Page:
It doesn’t take a genius to see the writing on the wall:
New York Times reporter Bari Weiss has quit in disgust. We all knew journalism is dead, Weiss has the details. After you watch the video where she explains how the corpo media has gone mad please read her resignation letter below:
It is with sadness that I write to tell you that I am resigning from The New York Times.
I joined the paper with gratitude and optimism three years ago. I was hired with the goal of bringing in voices that would not otherwise appear in your pages: first-time writers, centrists, conservatives and others who would not naturally think of The Times as their home. The reason for this effort was clear: The paper’s failure to anticipate the outcome of the 2016 election meant that it didn’t have a firm grasp of the country it covers. Dean Baquet and others have admitted as much on various occasions. The priority in Opinion was to help redress that critical shortcoming.
I was honored to be part of that effort, led by James Bennet. I am proud of my work as a writer and as an editor. Among those I helped bring to our pages: the Venezuelan dissident Wuilly Arteaga; the Iranian chess champion Dorsa Derakhshani; and the Hong Kong Christian democrat Derek Lam. Also: Ayaan Hirsi Ali, Masih Alinejad, Zaina Arafat, Elna Baker, Rachael Denhollander, Matti Friedman, Nick Gillespie, Heather Heying, Randall Kennedy, Julius Krein, Monica Lewinsky, Glenn Loury, Jesse Singal, Ali Soufan, Chloe Valdary, Thomas Chatterton Williams, Wesley Yang, and many others.
But the lessons that ought to have followed the election—lessons about the importance of understanding other Americans, the necessity of resisting tribalism, and the centrality of the free exchange of ideas to a democratic society—have not been learned. Instead, a new consensus has emerged in the press, but perhaps especially at this paper: that truth isn’t a process of collective discovery, but an orthodoxy already known to an enlightened few whose job is to inform everyone else.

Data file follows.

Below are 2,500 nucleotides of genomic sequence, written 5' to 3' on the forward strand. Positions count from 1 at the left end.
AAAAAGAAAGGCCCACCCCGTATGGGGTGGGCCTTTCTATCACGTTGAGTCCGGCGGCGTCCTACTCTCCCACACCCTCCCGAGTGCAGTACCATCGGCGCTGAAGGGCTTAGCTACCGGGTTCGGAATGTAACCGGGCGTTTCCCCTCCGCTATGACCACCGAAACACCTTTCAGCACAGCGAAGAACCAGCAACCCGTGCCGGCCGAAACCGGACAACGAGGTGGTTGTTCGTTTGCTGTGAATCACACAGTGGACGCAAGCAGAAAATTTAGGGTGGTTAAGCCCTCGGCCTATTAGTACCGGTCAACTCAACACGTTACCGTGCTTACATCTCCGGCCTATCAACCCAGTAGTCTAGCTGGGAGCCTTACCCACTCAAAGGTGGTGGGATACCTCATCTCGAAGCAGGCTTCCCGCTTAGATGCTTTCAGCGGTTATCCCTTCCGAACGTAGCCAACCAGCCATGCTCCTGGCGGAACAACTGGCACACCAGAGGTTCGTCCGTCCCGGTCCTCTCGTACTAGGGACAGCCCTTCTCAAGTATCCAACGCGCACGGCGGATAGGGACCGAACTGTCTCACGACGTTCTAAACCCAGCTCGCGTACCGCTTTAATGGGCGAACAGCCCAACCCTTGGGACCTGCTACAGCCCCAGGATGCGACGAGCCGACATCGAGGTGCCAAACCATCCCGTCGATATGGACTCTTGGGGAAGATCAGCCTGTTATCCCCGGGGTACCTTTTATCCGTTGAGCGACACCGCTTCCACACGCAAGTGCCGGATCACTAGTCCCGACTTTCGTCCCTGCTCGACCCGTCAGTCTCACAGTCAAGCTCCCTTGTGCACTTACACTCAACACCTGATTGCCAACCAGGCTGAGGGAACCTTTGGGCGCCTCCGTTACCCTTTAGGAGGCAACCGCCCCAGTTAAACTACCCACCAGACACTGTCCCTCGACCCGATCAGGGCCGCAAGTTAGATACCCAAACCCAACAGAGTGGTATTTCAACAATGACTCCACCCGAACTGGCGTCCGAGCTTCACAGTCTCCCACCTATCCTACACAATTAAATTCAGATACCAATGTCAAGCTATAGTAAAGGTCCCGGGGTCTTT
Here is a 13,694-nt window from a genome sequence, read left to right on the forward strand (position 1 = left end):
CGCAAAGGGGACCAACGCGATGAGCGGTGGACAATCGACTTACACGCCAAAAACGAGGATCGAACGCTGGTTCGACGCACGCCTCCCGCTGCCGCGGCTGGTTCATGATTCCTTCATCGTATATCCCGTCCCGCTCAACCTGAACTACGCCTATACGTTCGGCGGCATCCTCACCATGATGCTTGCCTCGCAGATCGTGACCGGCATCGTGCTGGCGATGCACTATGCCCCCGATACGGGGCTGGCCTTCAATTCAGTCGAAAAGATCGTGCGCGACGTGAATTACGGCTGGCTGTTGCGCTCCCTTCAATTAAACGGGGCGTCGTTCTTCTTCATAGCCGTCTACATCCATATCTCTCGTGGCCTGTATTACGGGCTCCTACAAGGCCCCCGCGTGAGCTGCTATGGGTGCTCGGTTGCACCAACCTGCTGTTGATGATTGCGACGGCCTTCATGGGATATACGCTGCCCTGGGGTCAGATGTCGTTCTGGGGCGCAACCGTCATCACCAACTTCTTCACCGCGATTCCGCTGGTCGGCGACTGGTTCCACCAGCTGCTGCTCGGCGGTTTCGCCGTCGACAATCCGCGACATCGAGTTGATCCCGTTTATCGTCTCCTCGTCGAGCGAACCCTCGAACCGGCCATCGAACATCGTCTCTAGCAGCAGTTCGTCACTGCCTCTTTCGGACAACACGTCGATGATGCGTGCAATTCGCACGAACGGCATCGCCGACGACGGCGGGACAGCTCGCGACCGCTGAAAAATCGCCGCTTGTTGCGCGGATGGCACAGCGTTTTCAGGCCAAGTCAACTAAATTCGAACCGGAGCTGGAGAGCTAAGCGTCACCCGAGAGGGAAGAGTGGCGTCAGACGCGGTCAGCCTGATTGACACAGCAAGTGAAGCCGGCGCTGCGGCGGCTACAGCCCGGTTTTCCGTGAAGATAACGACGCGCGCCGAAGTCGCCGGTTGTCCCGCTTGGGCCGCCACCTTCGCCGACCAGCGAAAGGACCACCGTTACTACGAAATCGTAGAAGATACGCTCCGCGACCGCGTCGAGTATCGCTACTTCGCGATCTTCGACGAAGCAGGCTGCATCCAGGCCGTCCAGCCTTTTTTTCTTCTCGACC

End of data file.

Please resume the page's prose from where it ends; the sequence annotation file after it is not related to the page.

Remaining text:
Twitter is not on the masthead of The New York Times. But Twitter has become its ultimate editor. As the ethics and mores of that platform have become those of the paper, the paper itself has increasingly become a kind of performance space. Stories are chosen and told in a way to satisfy the narrowest of audiences, rather than to allow a curious public to read about the world and then draw their own conclusions. I was always taught that journalists were charged with writing the first rough draft of history. Now, history itself is one more ephemeral thing molded to fit the needs of a predetermined narrative.
My own forays into Wrongthink have made me the subject of constant bullying by colleagues who disagree with my views. They have called me a Nazi and a racist; I have learned to brush off comments about how I’m “writing about the Jews again.” Several colleagues perceived to be friendly with me were badgered by coworkers. My work and my character are openly demeaned on company-wide Slack channels where masthead editors regularly weigh in. There, some coworkers insist I need to be rooted out if this company is to be a truly “inclusive” one, while others post ax emojis next to my name. Still other New York Times employees publicly smear me as a liar and a bigot on Twitter with no fear that harassing me will be met with appropriate action. They never are.